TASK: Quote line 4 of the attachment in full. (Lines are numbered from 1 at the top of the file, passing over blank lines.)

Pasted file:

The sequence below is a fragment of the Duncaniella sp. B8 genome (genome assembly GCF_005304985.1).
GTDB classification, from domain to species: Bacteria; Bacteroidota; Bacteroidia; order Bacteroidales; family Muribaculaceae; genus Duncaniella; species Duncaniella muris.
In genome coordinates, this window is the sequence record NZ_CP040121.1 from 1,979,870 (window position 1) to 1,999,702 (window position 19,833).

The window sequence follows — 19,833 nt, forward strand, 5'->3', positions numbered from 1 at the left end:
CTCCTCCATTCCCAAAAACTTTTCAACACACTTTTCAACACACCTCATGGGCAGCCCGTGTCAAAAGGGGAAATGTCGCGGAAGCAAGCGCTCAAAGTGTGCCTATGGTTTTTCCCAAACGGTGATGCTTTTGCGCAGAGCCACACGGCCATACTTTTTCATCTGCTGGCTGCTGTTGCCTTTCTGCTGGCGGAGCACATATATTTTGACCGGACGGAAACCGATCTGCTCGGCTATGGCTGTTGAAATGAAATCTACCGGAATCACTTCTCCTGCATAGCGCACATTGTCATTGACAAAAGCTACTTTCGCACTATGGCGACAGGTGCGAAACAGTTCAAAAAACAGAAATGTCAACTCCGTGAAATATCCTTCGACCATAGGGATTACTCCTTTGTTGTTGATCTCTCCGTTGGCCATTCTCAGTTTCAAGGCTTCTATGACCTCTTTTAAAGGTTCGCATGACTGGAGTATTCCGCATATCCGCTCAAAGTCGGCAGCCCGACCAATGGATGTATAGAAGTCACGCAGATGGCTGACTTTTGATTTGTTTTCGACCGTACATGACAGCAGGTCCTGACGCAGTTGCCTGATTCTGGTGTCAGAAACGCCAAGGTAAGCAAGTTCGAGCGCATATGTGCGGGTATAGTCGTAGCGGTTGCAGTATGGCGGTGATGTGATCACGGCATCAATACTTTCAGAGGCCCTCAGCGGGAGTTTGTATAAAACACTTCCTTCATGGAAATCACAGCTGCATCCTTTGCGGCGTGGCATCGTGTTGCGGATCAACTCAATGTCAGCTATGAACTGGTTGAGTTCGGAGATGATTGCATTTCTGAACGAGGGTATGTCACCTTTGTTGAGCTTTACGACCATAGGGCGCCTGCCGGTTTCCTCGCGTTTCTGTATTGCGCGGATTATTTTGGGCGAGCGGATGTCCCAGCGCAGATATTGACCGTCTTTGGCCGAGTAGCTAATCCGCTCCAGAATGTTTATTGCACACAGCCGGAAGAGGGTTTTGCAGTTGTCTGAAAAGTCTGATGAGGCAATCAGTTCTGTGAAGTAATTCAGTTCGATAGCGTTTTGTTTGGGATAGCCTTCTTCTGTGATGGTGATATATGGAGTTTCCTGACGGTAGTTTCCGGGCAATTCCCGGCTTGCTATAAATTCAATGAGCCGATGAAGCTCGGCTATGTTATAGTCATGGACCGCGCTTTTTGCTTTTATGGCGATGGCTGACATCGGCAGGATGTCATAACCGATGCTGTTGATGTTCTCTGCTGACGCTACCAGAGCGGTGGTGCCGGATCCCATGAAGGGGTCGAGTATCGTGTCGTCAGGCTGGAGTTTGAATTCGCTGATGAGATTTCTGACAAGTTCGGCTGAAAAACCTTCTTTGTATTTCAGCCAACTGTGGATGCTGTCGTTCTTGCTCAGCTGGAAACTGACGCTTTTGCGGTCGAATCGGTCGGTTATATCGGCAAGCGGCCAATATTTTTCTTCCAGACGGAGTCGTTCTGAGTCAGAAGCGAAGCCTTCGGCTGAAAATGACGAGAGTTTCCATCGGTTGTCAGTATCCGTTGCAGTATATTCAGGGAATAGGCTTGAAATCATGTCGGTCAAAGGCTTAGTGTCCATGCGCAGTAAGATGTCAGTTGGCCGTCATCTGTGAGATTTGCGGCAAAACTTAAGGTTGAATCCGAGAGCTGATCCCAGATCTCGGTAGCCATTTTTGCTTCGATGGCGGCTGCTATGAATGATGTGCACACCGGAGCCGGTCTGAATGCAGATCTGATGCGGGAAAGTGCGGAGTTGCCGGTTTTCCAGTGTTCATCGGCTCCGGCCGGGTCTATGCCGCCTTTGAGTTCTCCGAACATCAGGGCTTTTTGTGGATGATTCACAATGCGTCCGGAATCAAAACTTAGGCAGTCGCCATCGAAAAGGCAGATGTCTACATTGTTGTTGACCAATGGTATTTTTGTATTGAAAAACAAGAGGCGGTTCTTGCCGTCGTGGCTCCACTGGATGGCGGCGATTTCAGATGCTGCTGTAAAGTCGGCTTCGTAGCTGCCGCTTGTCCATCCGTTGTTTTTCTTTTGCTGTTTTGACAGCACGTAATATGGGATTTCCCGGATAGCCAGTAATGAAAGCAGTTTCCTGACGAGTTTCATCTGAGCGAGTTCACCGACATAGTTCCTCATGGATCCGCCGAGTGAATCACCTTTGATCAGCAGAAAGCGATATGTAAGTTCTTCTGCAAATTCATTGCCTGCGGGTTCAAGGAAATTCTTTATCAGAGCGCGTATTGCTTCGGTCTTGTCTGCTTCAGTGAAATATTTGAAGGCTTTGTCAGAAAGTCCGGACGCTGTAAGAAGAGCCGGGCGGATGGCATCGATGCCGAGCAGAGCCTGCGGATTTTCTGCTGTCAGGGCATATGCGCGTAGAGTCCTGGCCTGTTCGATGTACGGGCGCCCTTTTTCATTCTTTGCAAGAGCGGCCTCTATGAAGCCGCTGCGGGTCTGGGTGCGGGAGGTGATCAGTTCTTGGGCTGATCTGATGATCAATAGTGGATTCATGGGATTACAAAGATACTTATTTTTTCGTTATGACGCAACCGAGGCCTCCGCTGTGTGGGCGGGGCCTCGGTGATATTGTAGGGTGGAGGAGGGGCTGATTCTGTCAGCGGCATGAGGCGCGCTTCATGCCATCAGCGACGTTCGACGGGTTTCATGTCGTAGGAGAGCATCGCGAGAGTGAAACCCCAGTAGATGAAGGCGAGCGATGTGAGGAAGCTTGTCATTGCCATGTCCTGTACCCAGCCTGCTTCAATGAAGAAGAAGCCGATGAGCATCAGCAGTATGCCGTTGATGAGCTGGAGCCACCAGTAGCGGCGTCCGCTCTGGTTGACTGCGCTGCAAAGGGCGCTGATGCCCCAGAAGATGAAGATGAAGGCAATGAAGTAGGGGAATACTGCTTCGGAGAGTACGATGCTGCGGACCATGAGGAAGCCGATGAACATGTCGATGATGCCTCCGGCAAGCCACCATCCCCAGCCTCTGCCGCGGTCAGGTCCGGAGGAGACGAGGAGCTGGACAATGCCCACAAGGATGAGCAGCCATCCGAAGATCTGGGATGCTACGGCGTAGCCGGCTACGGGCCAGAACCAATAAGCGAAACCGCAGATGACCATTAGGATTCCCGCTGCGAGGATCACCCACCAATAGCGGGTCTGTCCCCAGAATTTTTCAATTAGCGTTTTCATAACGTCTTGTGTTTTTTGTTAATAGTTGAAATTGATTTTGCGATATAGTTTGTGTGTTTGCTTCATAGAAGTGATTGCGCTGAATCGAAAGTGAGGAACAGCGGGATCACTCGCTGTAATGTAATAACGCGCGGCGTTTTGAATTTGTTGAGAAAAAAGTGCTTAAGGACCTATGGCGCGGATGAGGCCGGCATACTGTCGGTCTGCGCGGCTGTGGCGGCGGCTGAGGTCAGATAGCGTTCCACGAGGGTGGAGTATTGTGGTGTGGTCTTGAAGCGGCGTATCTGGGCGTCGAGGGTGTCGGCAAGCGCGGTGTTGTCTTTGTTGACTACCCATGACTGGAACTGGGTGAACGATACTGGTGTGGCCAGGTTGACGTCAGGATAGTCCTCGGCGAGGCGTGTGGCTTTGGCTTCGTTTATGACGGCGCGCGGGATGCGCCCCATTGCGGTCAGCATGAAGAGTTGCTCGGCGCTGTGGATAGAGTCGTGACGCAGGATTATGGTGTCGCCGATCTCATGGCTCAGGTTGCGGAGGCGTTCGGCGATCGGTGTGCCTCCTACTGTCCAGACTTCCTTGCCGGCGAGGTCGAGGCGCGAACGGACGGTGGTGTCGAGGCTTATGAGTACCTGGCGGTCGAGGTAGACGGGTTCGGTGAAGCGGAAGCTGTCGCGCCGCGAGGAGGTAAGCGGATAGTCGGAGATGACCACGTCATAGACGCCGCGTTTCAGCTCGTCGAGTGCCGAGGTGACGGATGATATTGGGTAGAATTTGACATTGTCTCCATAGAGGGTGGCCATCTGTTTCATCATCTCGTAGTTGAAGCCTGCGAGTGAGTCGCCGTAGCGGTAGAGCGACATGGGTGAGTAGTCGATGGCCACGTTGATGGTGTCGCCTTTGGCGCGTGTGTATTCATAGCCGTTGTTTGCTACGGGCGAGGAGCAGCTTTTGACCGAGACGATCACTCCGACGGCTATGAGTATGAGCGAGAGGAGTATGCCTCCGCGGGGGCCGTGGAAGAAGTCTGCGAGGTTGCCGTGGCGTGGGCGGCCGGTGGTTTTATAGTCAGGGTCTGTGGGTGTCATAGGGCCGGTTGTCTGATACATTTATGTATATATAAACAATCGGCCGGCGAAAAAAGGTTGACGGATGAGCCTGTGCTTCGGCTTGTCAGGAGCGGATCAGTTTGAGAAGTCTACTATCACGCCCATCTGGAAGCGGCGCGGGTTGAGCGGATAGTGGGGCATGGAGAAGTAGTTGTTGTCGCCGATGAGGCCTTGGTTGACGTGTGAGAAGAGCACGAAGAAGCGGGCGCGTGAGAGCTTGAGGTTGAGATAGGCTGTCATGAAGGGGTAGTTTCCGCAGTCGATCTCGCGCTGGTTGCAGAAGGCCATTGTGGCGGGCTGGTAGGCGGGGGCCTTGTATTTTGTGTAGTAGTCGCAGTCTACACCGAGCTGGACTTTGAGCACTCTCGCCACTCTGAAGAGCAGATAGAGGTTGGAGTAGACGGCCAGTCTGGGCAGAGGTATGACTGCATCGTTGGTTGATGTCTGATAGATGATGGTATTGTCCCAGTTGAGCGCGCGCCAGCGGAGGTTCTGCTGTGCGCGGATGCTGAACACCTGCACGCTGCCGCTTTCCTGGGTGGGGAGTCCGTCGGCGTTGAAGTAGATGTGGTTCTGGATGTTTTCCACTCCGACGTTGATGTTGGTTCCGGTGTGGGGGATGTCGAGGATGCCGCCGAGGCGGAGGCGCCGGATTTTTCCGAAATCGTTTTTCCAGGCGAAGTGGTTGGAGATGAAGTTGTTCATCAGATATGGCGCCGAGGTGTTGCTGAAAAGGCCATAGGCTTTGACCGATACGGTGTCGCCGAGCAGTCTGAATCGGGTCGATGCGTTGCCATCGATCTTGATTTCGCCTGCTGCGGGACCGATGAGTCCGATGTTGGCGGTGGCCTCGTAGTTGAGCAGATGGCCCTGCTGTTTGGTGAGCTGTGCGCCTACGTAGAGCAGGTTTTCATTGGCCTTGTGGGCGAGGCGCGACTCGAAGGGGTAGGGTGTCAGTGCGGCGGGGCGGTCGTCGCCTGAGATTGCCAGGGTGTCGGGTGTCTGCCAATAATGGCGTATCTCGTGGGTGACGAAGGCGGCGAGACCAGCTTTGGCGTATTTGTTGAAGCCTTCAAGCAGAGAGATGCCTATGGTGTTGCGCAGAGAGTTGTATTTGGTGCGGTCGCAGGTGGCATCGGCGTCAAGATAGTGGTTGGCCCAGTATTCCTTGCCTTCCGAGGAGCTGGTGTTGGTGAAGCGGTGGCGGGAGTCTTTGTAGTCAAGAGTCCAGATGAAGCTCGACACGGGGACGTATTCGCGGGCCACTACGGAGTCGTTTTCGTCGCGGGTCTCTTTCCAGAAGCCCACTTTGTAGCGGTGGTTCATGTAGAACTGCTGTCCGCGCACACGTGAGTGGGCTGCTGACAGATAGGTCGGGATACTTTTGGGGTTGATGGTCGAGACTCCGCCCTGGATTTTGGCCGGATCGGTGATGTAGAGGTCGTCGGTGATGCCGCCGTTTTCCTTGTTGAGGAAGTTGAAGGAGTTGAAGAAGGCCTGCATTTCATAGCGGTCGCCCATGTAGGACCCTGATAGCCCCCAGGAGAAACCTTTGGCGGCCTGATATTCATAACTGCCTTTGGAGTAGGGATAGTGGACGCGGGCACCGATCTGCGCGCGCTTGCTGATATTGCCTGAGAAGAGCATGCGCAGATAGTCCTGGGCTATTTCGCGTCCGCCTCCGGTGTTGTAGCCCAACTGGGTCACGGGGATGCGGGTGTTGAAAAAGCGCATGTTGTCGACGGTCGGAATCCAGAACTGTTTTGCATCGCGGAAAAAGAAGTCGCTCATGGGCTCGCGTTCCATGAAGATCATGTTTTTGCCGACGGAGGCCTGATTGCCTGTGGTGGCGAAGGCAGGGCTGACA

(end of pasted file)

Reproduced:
The window sequence follows — 19,833 nt, forward strand, 5'->3', positions numbered from 1 at the left end: